Montreal police use tear gas to disperse Habs fans after series victory
Fans who threw projectiles at police and buildings were targeted, police spokesperson says
Montreal police deployed tear gas in the city's downtown on Thursday to disperse crowds shortly after the Habs victory over the Vegas Golden Knights.
While the Bell Centre wasn't near maximum capacity due to public health restrictions, people packed into the streets surrounding the arena.
When the puck fell inside, fans set off fireworks outside — and did so throughout the game. People were climbing on lampposts and building ledges, drinking in the streets and cheering throughout the game as police closed off a perimeter and eventually stopped letting people near the Bell Centre.
Then forward Artturi Lehkonen scored in overtime, clinching the Habs' spot in the final for the first time since 1993.
Shortly after the winning goal, Canadiens owner Geoff Molson spoke to spectators in the Bell Centre asking them to stay indoors for their safety .
Montreal police spokesperson Const. Manuel Couture said at around 11:15 p.m. there was aggression toward police officers, with projectiles thrown toward them and at buildings.
Images captured at the scene show a police car flipped on its side with fans stomping on its doors.
Couture said police released tear gas, targeting crowds that were committing criminal acts.
Police arrested 15 people, notably for assault and mischief. At least one arrest was made for armed assault against an officer. They also issued 60 tickets to spectators for reasons such as violating municipal fireworks regulations.
This came after thousands of fans gathered on des Canadiens-de-Montréal Avenue downtown, packing it end to end. Police closed it off, not letting more people in.
When police wearing full riot gear moved in to disperse the crowds, people fanned out into downtown and gathered at places such as Ste-Catherine and Crescent streets or on René-Lévesque Boulevard.
CBC reporters saw police aggressively clearing any crowds blocking streets. Some people threw things at officers in anger, but the vast majority were seen leaving the scene.
Shortly before 2 a.m., riot police were still working to disperse groups of revellers in downtown Montreal, using tear gas several more times.
Steven Bergeron, a fan celebrating the victory, said being tear gassed without warning took some of the joy out of the celebration for him, adding that most of the fans outside the arena were just having a good time.
"Some people were doing some bad things but everybody was just jumping and they started shooting it at us," he said. "I thought it was another firework and I had something in my eyes but when I saw everybody start running, I knew it was the cops."
Still, he said, watching the Canadiens win was "pretty sick."
Canadiens assistant coach Luke Richardson opened his post-game news conference with a message to those outside the arena.
"I know it's a little crazy outside the Bell Centre. But we hope everybody's enjoying themselves and has a great time, and especially with Saint-Jean-Baptist Day, and it's such a special day to celebrate. But let's make sure we all celebrate responsibly and get home safe."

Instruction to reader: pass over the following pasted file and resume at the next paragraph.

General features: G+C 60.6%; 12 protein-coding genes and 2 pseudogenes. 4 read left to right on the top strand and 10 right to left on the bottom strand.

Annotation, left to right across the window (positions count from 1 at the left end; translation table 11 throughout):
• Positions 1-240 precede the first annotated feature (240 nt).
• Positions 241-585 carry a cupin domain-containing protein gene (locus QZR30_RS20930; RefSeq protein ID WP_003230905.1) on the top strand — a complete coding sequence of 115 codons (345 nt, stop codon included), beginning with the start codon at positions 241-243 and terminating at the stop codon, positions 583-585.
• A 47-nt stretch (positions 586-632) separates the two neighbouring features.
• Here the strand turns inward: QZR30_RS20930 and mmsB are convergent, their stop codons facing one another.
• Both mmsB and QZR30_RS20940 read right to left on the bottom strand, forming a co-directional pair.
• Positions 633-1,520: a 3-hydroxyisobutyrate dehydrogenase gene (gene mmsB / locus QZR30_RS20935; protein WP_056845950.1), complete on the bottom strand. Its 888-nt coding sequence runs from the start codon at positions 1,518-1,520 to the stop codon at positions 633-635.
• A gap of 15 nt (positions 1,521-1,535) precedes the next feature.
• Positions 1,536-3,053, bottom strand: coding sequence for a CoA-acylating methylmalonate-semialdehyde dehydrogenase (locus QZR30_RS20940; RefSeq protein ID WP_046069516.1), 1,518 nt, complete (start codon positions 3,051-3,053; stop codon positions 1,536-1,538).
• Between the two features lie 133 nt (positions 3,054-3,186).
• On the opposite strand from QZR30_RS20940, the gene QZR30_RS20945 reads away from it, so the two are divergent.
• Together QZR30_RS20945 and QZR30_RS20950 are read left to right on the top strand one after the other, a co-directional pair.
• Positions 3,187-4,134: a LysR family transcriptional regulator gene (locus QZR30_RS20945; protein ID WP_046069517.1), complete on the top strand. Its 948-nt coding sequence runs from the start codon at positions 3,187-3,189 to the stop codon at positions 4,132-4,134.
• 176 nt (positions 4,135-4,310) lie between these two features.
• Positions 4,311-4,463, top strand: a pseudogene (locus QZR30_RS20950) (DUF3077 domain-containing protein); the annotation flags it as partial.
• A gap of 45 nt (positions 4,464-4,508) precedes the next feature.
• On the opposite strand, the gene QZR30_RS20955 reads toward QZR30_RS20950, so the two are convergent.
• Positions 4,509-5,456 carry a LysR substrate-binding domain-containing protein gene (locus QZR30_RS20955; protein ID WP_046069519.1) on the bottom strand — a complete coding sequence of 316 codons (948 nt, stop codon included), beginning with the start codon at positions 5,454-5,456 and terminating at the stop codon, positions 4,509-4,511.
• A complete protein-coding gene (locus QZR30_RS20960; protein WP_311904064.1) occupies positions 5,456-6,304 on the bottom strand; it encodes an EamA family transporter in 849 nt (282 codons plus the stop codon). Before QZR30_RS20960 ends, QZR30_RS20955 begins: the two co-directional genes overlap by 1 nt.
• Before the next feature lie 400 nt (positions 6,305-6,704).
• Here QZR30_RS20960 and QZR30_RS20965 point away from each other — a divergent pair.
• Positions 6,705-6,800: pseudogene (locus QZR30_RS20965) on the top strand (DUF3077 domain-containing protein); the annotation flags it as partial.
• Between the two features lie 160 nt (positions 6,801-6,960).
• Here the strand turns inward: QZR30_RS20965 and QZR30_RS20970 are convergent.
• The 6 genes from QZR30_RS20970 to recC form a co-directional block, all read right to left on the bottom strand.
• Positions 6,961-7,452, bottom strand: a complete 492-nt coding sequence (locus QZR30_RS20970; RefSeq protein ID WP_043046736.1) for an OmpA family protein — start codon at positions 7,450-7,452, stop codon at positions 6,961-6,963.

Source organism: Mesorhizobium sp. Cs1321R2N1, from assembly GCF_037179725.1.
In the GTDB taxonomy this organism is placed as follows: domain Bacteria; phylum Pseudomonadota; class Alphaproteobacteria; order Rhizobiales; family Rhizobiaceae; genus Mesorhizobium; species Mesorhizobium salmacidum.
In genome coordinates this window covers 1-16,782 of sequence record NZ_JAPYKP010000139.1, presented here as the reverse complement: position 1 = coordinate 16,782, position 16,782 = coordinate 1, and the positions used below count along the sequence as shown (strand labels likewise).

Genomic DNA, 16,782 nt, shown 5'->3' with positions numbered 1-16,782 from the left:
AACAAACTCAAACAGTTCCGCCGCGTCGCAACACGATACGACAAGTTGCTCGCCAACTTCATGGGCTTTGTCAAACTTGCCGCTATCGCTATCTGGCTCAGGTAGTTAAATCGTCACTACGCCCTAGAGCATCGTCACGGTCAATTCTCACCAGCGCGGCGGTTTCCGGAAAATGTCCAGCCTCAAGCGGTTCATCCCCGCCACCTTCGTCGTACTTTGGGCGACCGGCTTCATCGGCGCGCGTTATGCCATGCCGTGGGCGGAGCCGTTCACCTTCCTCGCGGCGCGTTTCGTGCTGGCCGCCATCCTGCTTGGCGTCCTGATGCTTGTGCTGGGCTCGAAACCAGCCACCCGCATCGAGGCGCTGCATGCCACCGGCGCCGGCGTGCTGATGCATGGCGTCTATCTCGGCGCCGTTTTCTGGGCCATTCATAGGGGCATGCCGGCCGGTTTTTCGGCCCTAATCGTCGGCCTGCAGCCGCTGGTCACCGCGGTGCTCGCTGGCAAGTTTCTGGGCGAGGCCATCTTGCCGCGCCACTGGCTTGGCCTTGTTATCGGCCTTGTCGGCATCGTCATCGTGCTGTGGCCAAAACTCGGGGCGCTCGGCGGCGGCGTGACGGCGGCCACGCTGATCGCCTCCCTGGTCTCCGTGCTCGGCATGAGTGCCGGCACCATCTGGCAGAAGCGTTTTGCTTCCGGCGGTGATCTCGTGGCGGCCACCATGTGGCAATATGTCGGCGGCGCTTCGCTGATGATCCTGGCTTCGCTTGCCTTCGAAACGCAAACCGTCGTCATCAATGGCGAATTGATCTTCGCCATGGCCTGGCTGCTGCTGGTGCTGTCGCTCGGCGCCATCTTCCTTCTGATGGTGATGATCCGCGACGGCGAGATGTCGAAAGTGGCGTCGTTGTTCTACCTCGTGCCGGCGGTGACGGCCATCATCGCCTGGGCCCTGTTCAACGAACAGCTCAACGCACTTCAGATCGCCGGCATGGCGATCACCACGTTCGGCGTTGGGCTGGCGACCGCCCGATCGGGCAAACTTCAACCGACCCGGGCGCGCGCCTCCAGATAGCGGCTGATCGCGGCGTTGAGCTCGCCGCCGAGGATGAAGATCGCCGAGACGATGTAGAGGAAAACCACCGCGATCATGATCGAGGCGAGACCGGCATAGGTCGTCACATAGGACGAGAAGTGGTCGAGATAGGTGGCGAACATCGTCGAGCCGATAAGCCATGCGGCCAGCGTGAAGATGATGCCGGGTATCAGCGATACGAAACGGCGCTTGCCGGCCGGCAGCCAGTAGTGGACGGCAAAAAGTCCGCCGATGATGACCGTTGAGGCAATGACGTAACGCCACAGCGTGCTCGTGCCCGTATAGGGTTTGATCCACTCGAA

Officials had worried about rioting
With the excitement palpable even before the game began, city officials, police and merchants were worried that, win or lose, the revelling could lead to rioting reminiscent of the 2008 playoffs.
Some downtown businesses were boarded up before nightfall to ward off looters and window-smashing revellers on Thursday as Mayor Valérie Plante called for calm.
On her Facebook page, she said Saint-Jean-Baptiste Day combined with the exciting game are "two great occasions that we will celebrate with passion, but also with respect, in order to allow all Montrealers to celebrate in safety and to avoid getting out of hand. We owe that to our merchants!"
Plante said fans could expect a strong police presence throughout the evening.
Excitement in the air
Before the match, Glenn Castanheira, general manager of Montreal's downtown business association, said merchants are used to rough nights, and were already getting prepared for the worst before the puck was dropped.
In 2008, thousands of people rushed to the streets following the Montreal Canadiens' seventh-game win over the Boston Bruins, which advanced Montreal to the second round of the playoffs.
But what started as a peaceful celebration quickly devolved into violence.
More than a dozen police cars were damaged that night, and officers were pelted with rocks and bottles.
More recently, rioters protested Quebec's strict public health measures back in April, breaking windows and setting fires.
'It's historical. It's crazy.'
Despite the skirmishes, most fans were peaceful — and stoked about the win.
"It's historical. It's crazy," said Camille de Blois, who was downtown Thursday.
"They have won. It's the 24th of June. It's fate."
Charles Turmel, also downtown, said he had been dreaming of this "awesome" moment since he was 12.
Marc-Etienne Brunet said it felt surreal.
"It feels like we deserve this. The whole city is going nuts and we're having a lot of fun," he said.
On Twitter, Premier François Legault commented on the game throughout the evening, and after the win, he wrote, "It feels good!"
With files from Radio-Canada, CBC's Sharon Yonan-Renold, and The Canadian Press